Spencer Simons said he sends at least 30 texts an hour, checks Facebook at least 20 times a day, and sends or receives a Snapchat message as many as 40 times a day.
"We're all pretty addicted, I guess," he said of the small group of friends he communicates with on his iPhone.
Simons, 23, said it's likely both the cause and result of his being asocial. Communication through his phone is a way to feel more social than he really is and avoid situations he finds uncomfortable.
"I think it’s probably a lot to do with boredom with my own life, he said, "Because … not really being super social, I just kind of sit around doing nothing on my phone. I’m pretty sure if I was to become more determined to participate in social activities and go outside and do stuff with my life, that would probably help."
Simons said it's "definitely" a problem, and he's tried several times to limit his phone use. It's something he's working on this year by trying to get out and interact more with family and friends.
Simons likely falls into a category that San Francisco-based company Flurry Analytics calls “mobile addict,” along with 176 million people around the world.
The category of people addicted to cellphones grew 123 percent from March 2013 to March 2014, according to an April Flurry Analytics report that looked at 500,000 apps used on 1.3 billion devices.
The report says nearly 20 percent are regular mobile app users. An average consumer launches mobile apps about 10 times a day.
About 11 percent of consumers use apps less than 16 times daily, 6 percent use them 16 to 60 times daily and roughly 2.5 percent launch apps more than 60 times per day.
The trend isn’t surprising to app developer Jeff Lockhart, chief technology officer of AppVantage and Sales Rabbit, both based in Provo, Utah.
“In general, devices have become more powerful, and because of that they can be a lot more useful,” Lockhart said. “Somebody that may not have found their device as useful before may start using an increased number of apps for an increased number of things.”
There’s an increasing availability and variety of tools, he said, and many mass-consumer apps are designed to be sticky, or to suck time and money, particularly gaming modeled toward being addictive and using microtransactions to drive revenue.
Addictive apps aside, Lockhart said people could be more attached to their phones but suggested it might just be how life is now. People consult their calendars, set their alarm clocks, read books, cash checks, take photos, scan the news, get directions, check the weather and listen to music — all on their smartphones.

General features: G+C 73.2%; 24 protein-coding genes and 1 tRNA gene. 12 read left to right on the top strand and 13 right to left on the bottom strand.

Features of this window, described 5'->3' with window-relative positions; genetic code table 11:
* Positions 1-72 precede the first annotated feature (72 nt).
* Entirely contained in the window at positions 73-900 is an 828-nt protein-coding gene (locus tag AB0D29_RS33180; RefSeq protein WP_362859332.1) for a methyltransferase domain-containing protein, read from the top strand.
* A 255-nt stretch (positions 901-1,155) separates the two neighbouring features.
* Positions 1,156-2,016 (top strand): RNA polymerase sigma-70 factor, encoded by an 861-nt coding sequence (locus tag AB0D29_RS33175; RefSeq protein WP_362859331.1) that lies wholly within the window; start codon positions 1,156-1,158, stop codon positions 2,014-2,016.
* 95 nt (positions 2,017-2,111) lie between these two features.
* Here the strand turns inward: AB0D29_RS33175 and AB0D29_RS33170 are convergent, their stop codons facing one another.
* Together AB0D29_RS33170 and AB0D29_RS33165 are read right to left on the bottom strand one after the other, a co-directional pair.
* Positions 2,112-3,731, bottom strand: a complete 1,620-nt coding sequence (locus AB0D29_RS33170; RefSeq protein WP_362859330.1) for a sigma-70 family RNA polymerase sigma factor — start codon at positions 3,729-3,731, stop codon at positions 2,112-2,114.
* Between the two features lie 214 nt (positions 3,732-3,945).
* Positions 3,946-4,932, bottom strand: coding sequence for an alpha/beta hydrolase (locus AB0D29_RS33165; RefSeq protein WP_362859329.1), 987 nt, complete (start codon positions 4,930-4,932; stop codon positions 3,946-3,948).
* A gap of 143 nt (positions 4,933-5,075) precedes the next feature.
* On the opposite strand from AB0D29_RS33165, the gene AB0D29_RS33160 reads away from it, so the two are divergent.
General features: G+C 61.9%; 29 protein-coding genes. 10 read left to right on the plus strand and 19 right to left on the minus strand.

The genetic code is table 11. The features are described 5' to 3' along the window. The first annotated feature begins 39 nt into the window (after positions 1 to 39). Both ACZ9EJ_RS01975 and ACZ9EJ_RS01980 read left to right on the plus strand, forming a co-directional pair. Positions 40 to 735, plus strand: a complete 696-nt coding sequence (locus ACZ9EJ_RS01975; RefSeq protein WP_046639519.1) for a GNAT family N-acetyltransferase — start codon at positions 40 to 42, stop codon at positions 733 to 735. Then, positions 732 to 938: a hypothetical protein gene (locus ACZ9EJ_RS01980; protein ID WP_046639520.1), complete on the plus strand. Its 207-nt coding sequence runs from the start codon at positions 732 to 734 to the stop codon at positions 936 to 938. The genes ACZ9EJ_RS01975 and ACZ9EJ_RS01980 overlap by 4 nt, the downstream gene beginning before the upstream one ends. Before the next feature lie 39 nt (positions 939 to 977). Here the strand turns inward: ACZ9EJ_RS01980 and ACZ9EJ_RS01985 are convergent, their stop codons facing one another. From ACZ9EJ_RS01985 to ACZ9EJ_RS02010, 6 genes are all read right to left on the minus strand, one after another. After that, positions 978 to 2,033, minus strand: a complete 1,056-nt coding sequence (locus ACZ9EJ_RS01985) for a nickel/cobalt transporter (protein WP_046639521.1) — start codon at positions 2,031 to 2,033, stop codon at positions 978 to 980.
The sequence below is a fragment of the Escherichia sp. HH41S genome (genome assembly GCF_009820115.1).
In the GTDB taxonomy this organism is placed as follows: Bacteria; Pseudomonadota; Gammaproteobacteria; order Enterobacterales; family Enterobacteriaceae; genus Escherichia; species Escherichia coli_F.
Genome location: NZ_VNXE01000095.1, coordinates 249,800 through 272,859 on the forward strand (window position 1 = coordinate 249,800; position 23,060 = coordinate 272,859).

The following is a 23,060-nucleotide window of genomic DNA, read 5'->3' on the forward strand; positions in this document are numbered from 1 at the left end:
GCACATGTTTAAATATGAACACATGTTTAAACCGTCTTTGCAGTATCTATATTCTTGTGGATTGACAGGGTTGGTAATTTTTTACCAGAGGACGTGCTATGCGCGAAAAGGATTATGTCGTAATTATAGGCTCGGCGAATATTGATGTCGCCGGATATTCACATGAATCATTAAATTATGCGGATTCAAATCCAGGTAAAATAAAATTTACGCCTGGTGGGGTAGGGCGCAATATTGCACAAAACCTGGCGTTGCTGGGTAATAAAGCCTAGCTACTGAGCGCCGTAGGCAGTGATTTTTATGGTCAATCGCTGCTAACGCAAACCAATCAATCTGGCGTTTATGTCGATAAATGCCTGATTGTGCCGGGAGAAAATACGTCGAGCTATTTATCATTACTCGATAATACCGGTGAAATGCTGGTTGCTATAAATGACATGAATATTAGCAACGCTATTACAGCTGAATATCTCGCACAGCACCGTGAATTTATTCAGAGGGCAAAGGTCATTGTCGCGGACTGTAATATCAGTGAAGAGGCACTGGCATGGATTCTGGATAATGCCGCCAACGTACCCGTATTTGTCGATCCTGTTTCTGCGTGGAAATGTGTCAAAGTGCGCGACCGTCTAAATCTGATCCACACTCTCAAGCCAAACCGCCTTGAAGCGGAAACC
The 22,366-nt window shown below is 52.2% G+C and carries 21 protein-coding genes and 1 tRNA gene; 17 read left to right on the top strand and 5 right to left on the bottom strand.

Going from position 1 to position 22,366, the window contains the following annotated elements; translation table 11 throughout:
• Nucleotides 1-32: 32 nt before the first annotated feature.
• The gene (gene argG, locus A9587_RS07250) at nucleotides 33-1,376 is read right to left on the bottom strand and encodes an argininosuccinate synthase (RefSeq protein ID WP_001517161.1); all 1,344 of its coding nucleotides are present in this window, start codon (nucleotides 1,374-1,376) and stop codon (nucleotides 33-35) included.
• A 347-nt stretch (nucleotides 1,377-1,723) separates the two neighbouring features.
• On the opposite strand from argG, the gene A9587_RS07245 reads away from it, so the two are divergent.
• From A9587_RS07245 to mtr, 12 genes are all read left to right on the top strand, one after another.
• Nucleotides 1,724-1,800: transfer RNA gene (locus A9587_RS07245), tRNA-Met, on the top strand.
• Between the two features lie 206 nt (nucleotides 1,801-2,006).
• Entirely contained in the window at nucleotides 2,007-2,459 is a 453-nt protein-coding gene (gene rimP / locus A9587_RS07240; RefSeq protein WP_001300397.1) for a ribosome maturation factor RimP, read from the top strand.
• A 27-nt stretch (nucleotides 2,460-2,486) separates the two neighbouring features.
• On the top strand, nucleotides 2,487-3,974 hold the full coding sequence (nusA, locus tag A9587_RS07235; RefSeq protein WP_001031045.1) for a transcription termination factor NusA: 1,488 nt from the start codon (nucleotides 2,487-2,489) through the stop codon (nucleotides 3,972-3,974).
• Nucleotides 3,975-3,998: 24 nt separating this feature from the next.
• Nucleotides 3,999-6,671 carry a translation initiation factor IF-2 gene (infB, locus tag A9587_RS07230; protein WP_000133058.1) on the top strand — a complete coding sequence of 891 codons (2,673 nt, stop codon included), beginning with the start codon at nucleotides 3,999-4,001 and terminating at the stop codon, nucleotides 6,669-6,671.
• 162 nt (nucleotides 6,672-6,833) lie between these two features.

“They’re all things that would’ve happened before … (but) now all those different things just happen in the same place,” he said. “A phone, being as portable as it is, everybody’s coming up with new uses all the time and people are discovering those uses all the time.”
About 58 percent of smartphone users said they don’t go an hour without checking their phone, according to the Mobile Mindset Study conducted by Lookout, a security software company protecting cellphone users from mobile threats.
Excessive cellphone use can decrease quality of life and academic performance, as well as make it harder to interact face to face and to form and keep relationships, said Lisa Mountain, a Salt Lake psychologist.
“I have younger clients acknowledging that they … don’t know how to connect on a deeper or more personal level because they’re used to doing it superficially through social media or texting, etc.,” she said. “It’s very hard to disconnect from that and connect with people on a more personal level.”
Cellphone or other technology addiction isn’t in the fifth and current edition of the Diagnostic and Statistical Manual of Mental Disorders, but it’s similar to other behavioral addictions, and Mountain didn’t rule out the possibility of it eventually being added.
Mountain said families aren’t connecting as much because members are all on their devices at the dinner table, for example. She said people aren’t chatting at airports or other places, so screens are leading to more alienation.
“It can be anything — substances, gambling, what have you. Anything that distracts you from what you need to be focusing on or interferes with your relationships or your functioning in life is problematic,” Mountain said.
Besides leading to a decrease in social skills, cellphones can distract people from dealing with real issues and emotions. It can also worsen mental health problems such as anxiety and depression, she said.
Mountain recently started working with a client who says she’s addicted to Facebook to the point that it’s getting in the way of other things she wants to be doing in her life.
One of the best things to do is set healthy limits and boundaries for cellphone use and stick to them, Mountain said. Families and individuals can even set aside a screen-free day of the week, turn off notifications, avoid charging phones where they sleep and put phones away while with others.
“I think when it’s extreme and it’s used as a substitute for more authentic, personal relationships, that is a problem," she said. "I think there has to be a balance because we need personal, face-to-face contact with people, too. One of the biggest factors we need for happiness is the amount and quality of personal relationships we have.”
Mountain said it’s important to be mindful and live in the moment. Instead of distracting oneself by pulling out a device while waiting somewhere, she suggests breathing, noticing physical and emotional feelings, and paying attention to surroundings.
“I think all of us need to be aware of how technology might be interfering with our relationships or with other things we want or need to be focusing on in our lives,” Mountain said. “I think it’s an issue for all of us to be aware of, and I think it affects a lot of people.”